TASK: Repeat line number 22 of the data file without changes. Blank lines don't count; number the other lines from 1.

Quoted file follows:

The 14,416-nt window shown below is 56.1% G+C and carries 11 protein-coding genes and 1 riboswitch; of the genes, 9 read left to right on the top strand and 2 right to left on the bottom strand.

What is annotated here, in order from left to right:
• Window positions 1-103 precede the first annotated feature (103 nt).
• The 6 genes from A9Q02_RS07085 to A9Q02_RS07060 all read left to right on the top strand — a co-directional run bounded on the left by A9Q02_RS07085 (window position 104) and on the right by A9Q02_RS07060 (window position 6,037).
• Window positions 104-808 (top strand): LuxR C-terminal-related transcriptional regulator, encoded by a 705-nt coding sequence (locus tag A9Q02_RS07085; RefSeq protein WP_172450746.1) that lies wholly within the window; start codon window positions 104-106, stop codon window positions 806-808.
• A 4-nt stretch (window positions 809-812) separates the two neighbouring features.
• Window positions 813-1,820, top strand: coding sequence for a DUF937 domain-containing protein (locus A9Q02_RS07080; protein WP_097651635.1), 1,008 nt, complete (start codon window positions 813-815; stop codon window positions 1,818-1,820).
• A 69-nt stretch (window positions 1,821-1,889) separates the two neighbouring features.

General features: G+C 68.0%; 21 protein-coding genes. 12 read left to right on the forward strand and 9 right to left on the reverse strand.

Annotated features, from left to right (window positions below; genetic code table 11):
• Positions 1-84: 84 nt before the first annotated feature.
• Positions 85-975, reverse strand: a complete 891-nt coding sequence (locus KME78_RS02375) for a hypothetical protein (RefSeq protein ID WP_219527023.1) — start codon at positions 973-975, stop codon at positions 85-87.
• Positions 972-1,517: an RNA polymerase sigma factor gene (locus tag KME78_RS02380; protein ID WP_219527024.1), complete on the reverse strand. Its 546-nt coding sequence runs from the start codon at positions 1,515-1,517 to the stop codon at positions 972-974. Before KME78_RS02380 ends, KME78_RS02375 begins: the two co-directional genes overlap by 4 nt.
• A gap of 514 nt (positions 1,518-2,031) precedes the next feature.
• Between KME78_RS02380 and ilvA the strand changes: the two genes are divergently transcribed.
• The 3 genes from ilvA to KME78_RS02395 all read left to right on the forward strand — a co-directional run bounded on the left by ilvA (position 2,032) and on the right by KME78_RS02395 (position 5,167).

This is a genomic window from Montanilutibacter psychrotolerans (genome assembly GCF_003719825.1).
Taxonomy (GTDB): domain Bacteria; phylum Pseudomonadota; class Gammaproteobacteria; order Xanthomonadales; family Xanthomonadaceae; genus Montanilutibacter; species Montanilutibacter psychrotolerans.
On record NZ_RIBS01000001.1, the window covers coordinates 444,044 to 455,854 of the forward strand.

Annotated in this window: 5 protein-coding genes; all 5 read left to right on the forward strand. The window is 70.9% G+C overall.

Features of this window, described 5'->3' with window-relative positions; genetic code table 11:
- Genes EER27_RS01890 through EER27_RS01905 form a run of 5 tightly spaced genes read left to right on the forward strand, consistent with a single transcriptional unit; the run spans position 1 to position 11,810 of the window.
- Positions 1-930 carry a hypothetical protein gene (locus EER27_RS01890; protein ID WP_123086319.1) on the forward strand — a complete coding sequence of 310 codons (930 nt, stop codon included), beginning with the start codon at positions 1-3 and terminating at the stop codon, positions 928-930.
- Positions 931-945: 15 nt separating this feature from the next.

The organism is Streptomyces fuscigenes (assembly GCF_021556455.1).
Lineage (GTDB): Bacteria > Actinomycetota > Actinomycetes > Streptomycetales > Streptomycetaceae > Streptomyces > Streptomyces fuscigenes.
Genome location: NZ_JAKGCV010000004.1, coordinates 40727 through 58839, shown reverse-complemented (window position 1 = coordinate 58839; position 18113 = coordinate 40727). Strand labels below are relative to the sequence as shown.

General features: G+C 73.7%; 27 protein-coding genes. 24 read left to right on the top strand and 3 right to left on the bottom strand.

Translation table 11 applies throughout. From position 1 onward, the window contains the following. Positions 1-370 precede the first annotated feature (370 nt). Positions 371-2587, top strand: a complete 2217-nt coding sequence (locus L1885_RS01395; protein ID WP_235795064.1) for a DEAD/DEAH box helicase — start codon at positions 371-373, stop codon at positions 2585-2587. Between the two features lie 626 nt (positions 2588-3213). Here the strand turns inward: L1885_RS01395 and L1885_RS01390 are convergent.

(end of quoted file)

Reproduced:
- Genes EER27_RS01890 through EER27_RS01905 form a run of 5 tightly spaced genes read left to right on the forward strand, consistent with a single transcriptional unit; the run spans position 1 to position 11,810 of the window.